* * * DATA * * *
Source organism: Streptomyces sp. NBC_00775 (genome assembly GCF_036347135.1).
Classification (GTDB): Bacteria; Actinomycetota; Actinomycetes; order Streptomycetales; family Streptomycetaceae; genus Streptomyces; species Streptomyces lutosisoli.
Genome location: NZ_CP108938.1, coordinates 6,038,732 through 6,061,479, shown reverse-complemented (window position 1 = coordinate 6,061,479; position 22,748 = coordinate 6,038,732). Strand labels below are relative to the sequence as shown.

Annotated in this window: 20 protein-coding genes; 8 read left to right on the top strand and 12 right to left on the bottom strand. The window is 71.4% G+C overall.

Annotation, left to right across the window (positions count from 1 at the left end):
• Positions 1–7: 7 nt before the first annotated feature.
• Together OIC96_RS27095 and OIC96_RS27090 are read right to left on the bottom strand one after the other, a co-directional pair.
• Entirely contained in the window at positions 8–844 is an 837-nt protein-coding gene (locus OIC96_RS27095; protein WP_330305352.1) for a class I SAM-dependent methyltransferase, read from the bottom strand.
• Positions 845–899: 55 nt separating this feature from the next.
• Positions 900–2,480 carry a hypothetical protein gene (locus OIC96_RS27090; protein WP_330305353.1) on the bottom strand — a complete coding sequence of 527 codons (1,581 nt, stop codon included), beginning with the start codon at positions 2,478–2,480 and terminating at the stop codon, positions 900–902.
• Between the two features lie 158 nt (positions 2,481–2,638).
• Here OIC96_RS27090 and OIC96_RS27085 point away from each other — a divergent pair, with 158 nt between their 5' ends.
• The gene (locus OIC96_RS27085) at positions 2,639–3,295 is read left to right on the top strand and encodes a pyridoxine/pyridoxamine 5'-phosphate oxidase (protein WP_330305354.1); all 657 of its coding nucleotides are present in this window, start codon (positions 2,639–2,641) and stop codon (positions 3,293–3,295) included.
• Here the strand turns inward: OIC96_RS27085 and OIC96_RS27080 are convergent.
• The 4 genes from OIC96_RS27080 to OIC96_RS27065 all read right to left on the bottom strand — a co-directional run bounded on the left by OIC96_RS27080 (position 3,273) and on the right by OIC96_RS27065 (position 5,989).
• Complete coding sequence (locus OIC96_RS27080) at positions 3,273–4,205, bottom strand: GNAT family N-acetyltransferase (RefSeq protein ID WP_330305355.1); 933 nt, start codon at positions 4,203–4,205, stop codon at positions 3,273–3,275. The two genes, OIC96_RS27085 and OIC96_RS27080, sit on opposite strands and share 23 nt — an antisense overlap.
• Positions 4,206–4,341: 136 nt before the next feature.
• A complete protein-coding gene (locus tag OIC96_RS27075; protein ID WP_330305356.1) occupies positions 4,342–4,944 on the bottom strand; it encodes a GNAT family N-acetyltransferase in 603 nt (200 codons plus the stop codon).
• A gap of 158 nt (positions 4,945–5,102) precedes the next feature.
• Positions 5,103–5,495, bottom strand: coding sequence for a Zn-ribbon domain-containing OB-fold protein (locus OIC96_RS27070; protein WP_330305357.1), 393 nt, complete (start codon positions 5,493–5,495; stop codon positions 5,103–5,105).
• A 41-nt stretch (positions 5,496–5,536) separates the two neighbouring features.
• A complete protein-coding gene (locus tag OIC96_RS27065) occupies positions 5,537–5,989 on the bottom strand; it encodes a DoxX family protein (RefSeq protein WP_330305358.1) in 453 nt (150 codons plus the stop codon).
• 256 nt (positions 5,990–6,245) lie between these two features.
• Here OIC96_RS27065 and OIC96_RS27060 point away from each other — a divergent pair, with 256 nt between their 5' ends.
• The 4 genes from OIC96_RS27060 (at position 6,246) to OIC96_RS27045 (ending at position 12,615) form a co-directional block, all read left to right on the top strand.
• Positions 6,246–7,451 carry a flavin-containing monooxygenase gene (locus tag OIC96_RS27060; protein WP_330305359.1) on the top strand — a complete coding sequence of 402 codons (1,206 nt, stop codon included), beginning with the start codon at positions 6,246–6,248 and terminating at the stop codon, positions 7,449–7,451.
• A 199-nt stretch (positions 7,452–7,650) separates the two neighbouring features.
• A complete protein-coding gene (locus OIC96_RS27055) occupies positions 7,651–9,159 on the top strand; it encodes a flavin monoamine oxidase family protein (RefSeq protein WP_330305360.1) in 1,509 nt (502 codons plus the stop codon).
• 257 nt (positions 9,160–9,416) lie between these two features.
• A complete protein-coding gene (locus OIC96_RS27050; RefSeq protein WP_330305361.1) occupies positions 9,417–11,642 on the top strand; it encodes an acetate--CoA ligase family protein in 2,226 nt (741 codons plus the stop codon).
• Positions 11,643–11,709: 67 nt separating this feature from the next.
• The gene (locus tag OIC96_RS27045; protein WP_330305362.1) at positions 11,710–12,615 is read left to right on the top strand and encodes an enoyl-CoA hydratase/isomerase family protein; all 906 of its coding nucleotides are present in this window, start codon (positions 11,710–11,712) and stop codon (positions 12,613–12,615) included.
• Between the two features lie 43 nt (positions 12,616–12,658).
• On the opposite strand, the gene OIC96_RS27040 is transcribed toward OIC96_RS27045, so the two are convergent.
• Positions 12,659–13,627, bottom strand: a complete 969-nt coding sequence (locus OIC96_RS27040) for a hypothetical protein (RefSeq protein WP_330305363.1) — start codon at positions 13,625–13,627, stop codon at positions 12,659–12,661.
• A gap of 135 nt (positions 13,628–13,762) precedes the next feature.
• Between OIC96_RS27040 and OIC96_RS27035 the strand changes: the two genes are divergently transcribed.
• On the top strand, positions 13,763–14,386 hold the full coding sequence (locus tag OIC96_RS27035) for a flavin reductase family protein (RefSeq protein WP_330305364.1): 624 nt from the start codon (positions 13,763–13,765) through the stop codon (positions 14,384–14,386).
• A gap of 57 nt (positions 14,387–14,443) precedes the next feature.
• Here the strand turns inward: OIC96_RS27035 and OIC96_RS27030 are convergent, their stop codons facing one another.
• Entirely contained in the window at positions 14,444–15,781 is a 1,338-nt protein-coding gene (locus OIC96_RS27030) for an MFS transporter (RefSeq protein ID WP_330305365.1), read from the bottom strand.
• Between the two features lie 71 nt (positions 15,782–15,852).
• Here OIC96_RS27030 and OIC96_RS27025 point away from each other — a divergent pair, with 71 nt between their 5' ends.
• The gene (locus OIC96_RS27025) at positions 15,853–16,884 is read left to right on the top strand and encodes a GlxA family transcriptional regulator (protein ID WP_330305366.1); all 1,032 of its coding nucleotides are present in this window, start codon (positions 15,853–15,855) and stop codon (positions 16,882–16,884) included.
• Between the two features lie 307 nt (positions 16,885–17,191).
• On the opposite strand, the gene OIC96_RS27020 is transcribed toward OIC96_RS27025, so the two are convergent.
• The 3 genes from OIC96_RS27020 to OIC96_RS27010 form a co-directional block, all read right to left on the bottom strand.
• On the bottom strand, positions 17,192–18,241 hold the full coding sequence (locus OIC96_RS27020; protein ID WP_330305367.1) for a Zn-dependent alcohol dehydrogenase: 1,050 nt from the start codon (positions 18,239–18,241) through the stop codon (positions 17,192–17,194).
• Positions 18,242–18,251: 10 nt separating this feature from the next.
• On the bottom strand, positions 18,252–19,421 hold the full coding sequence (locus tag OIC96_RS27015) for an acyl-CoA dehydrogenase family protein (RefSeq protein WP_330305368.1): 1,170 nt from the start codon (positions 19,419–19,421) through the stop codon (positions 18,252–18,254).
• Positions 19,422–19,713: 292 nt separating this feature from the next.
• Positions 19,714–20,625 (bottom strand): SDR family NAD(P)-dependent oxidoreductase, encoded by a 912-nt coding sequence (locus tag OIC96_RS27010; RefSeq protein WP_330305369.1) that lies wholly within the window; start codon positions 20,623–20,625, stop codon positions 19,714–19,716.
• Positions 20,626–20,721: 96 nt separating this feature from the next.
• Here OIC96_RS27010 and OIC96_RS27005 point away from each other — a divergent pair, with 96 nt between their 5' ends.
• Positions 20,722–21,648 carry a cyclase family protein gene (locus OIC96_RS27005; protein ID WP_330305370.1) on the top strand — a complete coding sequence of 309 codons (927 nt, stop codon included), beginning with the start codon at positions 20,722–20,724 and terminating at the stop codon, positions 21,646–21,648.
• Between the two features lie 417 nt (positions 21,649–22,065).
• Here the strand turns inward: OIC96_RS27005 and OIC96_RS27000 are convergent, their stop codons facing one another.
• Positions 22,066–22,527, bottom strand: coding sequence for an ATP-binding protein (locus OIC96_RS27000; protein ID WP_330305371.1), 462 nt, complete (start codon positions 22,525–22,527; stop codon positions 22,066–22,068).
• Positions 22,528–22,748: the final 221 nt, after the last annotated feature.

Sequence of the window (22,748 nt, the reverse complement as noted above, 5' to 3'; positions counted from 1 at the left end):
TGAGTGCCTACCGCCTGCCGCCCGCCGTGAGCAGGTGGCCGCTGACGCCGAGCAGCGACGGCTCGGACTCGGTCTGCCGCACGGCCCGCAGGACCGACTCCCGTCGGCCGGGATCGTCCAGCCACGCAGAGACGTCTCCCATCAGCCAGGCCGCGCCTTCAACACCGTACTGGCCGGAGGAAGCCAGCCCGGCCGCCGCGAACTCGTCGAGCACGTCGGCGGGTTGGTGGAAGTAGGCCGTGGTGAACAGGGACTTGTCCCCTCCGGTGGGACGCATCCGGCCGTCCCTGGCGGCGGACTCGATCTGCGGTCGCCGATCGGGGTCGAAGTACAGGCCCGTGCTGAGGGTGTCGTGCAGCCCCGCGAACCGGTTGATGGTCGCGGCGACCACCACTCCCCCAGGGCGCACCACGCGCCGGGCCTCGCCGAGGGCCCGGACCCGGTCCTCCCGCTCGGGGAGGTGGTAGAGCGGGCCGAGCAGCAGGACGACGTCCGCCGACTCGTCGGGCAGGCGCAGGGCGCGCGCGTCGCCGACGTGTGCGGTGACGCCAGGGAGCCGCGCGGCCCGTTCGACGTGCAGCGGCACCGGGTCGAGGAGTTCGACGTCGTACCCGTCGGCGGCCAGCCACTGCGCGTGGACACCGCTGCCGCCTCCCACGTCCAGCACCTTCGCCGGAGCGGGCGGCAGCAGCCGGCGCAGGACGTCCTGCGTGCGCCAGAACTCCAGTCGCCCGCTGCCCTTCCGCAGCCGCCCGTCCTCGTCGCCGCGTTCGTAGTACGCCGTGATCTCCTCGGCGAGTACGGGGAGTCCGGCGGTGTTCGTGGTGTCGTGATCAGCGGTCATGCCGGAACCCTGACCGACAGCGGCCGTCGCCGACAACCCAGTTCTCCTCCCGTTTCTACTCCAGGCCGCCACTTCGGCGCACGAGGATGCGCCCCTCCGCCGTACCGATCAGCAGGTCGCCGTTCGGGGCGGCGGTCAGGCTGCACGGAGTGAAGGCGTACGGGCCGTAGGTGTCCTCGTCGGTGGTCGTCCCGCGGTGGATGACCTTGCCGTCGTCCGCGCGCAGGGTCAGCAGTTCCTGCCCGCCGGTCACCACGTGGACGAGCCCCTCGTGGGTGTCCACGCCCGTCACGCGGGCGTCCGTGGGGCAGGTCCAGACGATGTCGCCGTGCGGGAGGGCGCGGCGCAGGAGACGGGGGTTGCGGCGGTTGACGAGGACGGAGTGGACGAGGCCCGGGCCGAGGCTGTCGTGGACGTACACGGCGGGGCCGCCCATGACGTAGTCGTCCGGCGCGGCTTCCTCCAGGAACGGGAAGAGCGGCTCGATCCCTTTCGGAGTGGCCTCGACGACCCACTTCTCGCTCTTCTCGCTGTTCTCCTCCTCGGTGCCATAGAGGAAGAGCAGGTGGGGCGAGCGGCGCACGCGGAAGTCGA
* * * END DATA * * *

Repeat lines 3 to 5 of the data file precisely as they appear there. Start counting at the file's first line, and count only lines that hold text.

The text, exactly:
Genome location: NZ_CP108938.1, coordinates 6,038,732 through 6,061,479, shown reverse-complemented (window position 1 = coordinate 6,061,479; position 22,748 = coordinate 6,038,732). Strand labels below are relative to the sequence as shown.

Annotated in this window: 20 protein-coding genes; 8 read left to right on the top strand and 12 right to left on the bottom strand. The window is 71.4% G+C overall.

Annotation, left to right across the window (positions count from 1 at the left end):